coolnotcool

You don’t have to make something that people call art. Living is an artistic activity, there is an art to getting through the day. – Viggo Mortensen

Being cool isn’t cool enough, not anymore, at least. I was listening to a short audio clip fo Zadie Smith (her again!) and she said that young writers are full of aphorisms, tidbits of wisdom. She mentioned that the older she gets, the less she knows, and her work reflected this.

I agree with her. The more I seem to know, the less I seem to know. The less I appear to know, the more I question my reasons for doing the things I consider important.

A while back I was really into programming, Python and a bit of HTML and JavaScript. I wanted to segue into other languages, so I tried Go. When I started at my current place, my interest in Ruby and Rails was piqued. I still think it would be nice to understand the code that has gone into our cloud since it is a Rails app. It is sheer poetry, magical. You would have to experience it to know what I am mean.

See my choice of word – “nice.” Not “important” or “beneficial” but “nice”. It is a most loaded adjective – nondescript yet saccharine, vague and empty while also appearing to be profound. We understand what it describes, a feeling, yet we cannot wholly or even eloquently articulate it or the feeling it captures.

Back to the story, I had abandoned those endeavours until now. I want to set up a Jekyll website on my computer for my writing and to play around with how it looks until I am ready to deploy it to a server for access from the internet.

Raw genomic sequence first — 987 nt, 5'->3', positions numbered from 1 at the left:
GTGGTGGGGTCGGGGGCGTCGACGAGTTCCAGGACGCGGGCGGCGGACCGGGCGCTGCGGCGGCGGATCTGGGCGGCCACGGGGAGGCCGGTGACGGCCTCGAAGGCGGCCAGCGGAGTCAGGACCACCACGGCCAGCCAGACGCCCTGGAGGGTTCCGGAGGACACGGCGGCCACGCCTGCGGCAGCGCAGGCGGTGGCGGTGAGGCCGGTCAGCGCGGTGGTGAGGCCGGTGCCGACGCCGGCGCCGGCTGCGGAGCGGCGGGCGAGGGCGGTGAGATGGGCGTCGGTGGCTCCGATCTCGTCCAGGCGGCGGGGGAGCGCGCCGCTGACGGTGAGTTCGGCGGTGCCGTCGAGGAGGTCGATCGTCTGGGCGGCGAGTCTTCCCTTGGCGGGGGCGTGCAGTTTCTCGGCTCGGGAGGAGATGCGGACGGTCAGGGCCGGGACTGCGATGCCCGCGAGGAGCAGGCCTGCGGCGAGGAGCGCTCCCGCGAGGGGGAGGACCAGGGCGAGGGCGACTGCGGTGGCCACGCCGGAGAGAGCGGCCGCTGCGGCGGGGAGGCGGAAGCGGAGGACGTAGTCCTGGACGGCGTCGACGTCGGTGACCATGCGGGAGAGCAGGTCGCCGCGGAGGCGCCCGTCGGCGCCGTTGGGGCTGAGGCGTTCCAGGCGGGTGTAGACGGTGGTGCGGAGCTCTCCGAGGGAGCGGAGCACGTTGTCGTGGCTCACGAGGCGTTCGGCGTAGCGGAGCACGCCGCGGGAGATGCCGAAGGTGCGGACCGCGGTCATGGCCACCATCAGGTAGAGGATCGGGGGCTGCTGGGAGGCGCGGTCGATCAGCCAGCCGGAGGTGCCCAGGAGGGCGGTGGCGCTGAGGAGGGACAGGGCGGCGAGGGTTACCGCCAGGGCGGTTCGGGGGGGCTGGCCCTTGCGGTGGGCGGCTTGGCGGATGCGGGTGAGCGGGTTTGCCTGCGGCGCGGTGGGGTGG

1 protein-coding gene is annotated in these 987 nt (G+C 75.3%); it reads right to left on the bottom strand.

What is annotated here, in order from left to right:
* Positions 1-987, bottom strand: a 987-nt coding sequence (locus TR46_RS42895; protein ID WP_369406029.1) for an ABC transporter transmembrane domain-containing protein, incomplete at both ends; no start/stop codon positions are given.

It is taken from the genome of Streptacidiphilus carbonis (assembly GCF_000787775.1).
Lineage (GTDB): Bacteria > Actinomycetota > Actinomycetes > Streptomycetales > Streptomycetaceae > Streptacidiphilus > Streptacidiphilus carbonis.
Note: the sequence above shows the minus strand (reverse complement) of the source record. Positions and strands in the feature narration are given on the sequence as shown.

I thought I would try something new. I may have to use WordPress for a while longer. When I am prepared to make noise again, I hope my writing will have significantly improved, to a point one of my best friend’s can read it comfortably as an editor.

I cannot do any of this yet, setting up Jekyll or attempting Rails, because my computer is old and there are some dependencies it cannot install. The writing I am still trying. Tempting as it may be to walk away, there is a niggling notion that my words might have an impact.

What does all this have to do with coolness? Everything. My motivations for programming were to look cool, to impress. Coolness is not a good enough reason to hit the keys. I am holding off on coding until I get a new fast, powerful and light laptop. By that time, I will have figured out a proper reason to get back to programming.

What about my motivations for writing? I have yet to figure this out. For now, I will let myself be carried by the motion, by my fingers and my pens. I will enjoy the ride for as long as it lasts. And why did I mention Zadie at the beginning? Well, didn’t you see the wisdom there?

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